Mayor Smiley’s War on the Poor: “… because of Mayor Smiley’s actions, people will die.”

Treadtracks from the heavy equipment that trundled past campers while they were racing to evacuate from the campsite off Veazie Street. (Photo: Steve Ahlquist)

It is believed by outreach workers that by the time any members of the Providence Police Department arrived at the two unhoused encampments cruelly evicted by Providence Mayor Brett Smiley, the encampments were empty. All that remained was the trash that Mayor Smiley refused to provide receptacles for, and whatever possessions those being evicted were unable to carry out of the encampments.


Some people were able to move their tents, temporarily, onto private property, where presumably the Providence Police would need a warrant to enter. Because television news crews from WJAR Channel 10 and WLVI Channel 12 refused to respect the privacy of those setting up in the new encampment, the private landowner put up picket fencing to shield the campers from the cameras. Both news teams were happy to broadcast the location of the temporary encampment to their viewers. In the case of WJAR Channel 10, this is especially troubling since morning news host Gene Valicenti routinely uses his platform to harass and hound unhoused people and rarely passes up a chance to push Mayor Smiley into taking more aggressive action against the unhoused.

The site of the new encampment is temporary — providing time for advocates to place people into more permanent shelters. It can hold nowhere near the number of people being evicted. Michael (not his real name) is one unhoused person I’ve interviewed before. Michael told me that the new, smaller encampment is crowded and that no new campers would be allowed to join them. The plan, said Michael, was for outreach workers and advocates to place them into better situations as shelter beds and supportive housing become available.

The fact that the new encampment was on private property did not prevent the Providence Police from harassing the recently uprooted campers early Tuesday morning. More than one camper reported to me that the police told them that camping, even on private property, is illegal and that they were still under threat of eviction. Now that the encampment is on private property, will the Smiley Administration make sure that the police secure warrants before rousting people in the middle of the night and running their IDs? Though Rhode Island’s Homeless Bill of Rights ensures unhoused people of their 4th Amendment rights, Mayor Smiley has not hesitated to defend the actions of police officers who violate the state statute.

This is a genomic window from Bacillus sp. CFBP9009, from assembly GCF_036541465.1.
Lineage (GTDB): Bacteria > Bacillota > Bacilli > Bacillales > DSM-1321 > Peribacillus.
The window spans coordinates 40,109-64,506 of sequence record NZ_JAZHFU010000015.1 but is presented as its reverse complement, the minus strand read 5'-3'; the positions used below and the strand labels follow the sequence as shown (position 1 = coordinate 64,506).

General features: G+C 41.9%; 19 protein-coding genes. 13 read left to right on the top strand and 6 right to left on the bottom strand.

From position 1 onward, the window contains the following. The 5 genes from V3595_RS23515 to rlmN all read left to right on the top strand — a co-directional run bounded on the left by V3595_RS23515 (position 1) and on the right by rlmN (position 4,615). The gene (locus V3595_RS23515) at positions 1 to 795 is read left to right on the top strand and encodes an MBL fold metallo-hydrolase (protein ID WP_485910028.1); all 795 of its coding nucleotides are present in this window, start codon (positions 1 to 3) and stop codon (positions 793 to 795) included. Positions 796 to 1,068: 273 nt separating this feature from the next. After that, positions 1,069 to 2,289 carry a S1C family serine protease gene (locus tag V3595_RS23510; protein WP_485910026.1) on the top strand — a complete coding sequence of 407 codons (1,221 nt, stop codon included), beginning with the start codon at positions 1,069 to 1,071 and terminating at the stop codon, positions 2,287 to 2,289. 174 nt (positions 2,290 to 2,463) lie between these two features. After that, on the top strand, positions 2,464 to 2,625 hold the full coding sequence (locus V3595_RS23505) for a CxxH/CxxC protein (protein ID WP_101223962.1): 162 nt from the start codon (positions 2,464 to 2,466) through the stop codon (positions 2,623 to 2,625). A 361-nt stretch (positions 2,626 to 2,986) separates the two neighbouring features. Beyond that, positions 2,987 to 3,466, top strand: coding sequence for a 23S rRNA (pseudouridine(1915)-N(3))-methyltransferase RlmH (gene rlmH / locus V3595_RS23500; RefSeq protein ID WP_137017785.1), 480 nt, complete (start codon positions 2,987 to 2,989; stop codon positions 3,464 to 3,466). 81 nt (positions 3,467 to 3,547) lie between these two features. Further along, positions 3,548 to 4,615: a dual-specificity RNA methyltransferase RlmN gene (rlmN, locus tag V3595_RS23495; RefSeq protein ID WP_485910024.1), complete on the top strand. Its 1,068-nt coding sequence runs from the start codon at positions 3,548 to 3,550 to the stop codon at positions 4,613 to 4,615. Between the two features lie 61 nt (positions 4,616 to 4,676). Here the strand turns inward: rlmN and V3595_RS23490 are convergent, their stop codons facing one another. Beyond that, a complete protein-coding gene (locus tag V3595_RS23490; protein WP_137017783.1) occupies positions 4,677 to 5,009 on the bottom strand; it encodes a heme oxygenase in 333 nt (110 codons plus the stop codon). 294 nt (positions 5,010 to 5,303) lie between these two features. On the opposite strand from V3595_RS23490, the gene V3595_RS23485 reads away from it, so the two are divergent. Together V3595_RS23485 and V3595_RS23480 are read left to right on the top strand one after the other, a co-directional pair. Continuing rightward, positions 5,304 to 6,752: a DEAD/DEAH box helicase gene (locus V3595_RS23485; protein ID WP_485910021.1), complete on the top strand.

When I asked the Mayor’s press secretary, Josh Estrella, about this, he dodged the question. “You are correct that camping on public property is not legal. If a private property owner requests that police assist removing individuals from their private property who are not allowed to be there, for any reason, the Providence Police Department will provide that notice and assist the private property owner upon their request,” wrote Estrella.

As for the people evicted, they used to look out for each other, administering Narcan if someone overdosed, or protecting each other from outsiders who may wish them harm. There is safety in numbers, and as that safety evaporates, negative outcomes increase.
“…the bad news is that we have our folks scattered to the far ends of the city,” said an outreach worker to me. “We have people everywhere now.”

People are scattered in smaller encampments across the city. They no longer have the community to help them or a way to look out for each other. They have been divided and disempowered — easier to target and harass.

I asked Mayor Smiley if the people living in the encampments were criminals.

“I don’t think so,” said Mayor Smiley. “I mean, as we talked about earlier, I haven’t met the people living in these encampments, but they’re not criminals for being homeless.”
Mayor Smiley is a smart man, and he’s hired smart people to advise him. So it would be surprising to me if he did not know that evicting encampments “may yield substantial increases in morbidity and mortality over a 10-year period,” as noted in a paper published at JAMA. “Involuntary displacement is estimated to worsen overdose and hospitalizations, decrease initiations of medications for opioid use disorder, and contribute to deaths among people experiencing homelessness who inject drugs.” This is one of at least four studies I have heard about that reached similar conclusions.

If unhoused people are coded as illegal no matter where they try to exist, then allowing the police and the state to harass them and chase them around becomes a form of persecution. Add to that enacting policies that are known to increase morbidity and mortality, and the intention borders on genocidal.

Mayor Smiley is not pursuing policies to bring people out of poverty and into safe, clean homes. He is not fighting a war on poverty. He is weaponizing public resources and our tax dollars to enact a war on poor people, and because of Mayor Smiley’s actions, people will die.

Read more by Steve Ahlquist at steveahlquist.substack.com, including more extensive coverage on people experiencing homelessness in RI.

The opinions expressed here are not necessarily those of the magazine.